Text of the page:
CORONAVIRUS: Newman Regional Health now consistently at or near staff-based capacity; test positivity rate shoots up to 41 percent Featured

CORONAVIRUS: Newman Regional Health now consistently at or near staff-based capacity; test positivity rate shoots up to 41 percent KVOE News file photo

Last week, Newman Regional Health started occasionally hitting staff-based capacity as the coronavirus surge began appearing at the hospital. CEO Bob Wright says that limit is getting hit a lot more consistently this week.

Wright says the nursing staff "has been running pretty fast" all week at a time when a handful of workers have been out on COVID-based quarantine -- and also at a time when the percent positivity rate for patients has shot up from 11 percent to 41 percent over the past two weeks.

As part of KVOE's 8:05 am newscast Thursday, Wright said the hospital is working to line up contract staff to help with the crush of cases. It's also freeing up extra bed space.

Wright says the hospital "will take all we can take," and if there aren't places to transfer patients it will have to keep them in the emergency department until other bed space frees up.

On a brighter note, the hospital began treatments of the monoclonal antibody infusion treatments Thursday. Pharmacy Director Ashley Edwards says the treatment from Eli Lilly and Company is for patients with mild to moderate infections, are early in their disease and are deemed at higher risk of a more severe infection or hospitalization. Ther are other criteria:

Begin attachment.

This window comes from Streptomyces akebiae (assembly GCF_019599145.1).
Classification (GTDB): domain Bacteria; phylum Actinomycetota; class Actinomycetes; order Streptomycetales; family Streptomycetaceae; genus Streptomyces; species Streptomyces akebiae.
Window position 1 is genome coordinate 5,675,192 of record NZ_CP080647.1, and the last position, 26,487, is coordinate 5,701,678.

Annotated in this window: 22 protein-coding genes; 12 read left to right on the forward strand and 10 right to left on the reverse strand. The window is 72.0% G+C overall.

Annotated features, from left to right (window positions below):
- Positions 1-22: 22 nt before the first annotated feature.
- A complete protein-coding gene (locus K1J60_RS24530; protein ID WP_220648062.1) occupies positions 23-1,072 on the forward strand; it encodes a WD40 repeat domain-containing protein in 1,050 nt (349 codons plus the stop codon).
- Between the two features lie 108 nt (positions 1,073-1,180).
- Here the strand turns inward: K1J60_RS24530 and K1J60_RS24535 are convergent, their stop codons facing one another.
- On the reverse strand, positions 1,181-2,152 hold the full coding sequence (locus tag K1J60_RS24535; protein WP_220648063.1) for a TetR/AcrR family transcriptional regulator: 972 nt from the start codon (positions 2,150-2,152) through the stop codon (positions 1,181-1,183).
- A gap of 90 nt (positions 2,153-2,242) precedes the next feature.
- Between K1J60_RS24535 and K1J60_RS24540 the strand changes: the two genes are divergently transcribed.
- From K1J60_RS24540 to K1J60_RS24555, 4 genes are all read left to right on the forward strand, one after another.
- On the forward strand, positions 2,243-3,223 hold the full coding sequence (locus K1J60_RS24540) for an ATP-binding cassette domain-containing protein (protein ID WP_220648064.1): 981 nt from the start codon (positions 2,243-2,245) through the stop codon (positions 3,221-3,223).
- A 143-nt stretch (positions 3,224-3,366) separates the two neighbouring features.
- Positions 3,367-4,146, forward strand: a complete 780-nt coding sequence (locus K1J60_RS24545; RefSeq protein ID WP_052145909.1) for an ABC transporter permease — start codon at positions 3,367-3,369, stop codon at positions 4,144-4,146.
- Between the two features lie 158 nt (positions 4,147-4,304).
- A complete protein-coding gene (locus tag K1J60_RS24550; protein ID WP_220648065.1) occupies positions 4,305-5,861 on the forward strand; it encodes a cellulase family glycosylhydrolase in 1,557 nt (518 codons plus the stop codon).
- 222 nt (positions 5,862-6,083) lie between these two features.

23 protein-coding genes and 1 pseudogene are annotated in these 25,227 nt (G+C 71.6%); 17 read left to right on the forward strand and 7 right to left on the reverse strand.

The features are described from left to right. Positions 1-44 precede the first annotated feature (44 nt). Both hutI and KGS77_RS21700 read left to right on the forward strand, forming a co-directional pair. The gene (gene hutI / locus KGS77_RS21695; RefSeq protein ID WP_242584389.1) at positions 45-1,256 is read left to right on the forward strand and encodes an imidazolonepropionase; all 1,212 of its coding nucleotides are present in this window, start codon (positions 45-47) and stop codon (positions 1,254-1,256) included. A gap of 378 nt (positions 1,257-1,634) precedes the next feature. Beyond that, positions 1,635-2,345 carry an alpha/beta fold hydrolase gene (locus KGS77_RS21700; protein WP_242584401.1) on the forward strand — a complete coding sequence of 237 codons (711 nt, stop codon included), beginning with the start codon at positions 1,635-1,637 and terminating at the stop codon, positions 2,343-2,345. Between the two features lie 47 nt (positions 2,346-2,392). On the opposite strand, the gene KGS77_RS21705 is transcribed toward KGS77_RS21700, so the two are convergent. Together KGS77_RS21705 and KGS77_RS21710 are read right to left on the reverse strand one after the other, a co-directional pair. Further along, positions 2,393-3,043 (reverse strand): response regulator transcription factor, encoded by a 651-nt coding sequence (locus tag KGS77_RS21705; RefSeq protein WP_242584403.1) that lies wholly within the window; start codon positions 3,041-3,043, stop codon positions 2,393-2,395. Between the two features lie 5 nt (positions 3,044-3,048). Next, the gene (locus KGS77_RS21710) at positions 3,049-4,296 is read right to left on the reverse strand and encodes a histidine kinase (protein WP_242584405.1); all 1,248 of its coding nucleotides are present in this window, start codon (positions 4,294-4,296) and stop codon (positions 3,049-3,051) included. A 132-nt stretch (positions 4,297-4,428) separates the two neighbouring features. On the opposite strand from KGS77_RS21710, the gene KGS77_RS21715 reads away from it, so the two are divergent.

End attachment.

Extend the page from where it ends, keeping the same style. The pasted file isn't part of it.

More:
Patients will be slated for one-time, hour-long infusions between 2-6 pm Tuesdays, Wednesdays and Thursdays, and they will be monitored for a time afterward for a temperature increase, blood pressure decrease, nausea, vomiting or diarrhea. Patients need to go to the Emergency Room entrance and will be directed to the infusion clinic.

Separately, Edwards says the hospital has also received the "Pfizer freezer" to house Pfizer's COVID-19 vaccination if the company gets emergency use authorization. The freezer can handle temperatures at -80 Fahrenheit and can hold close to 20,000 doses at a time.

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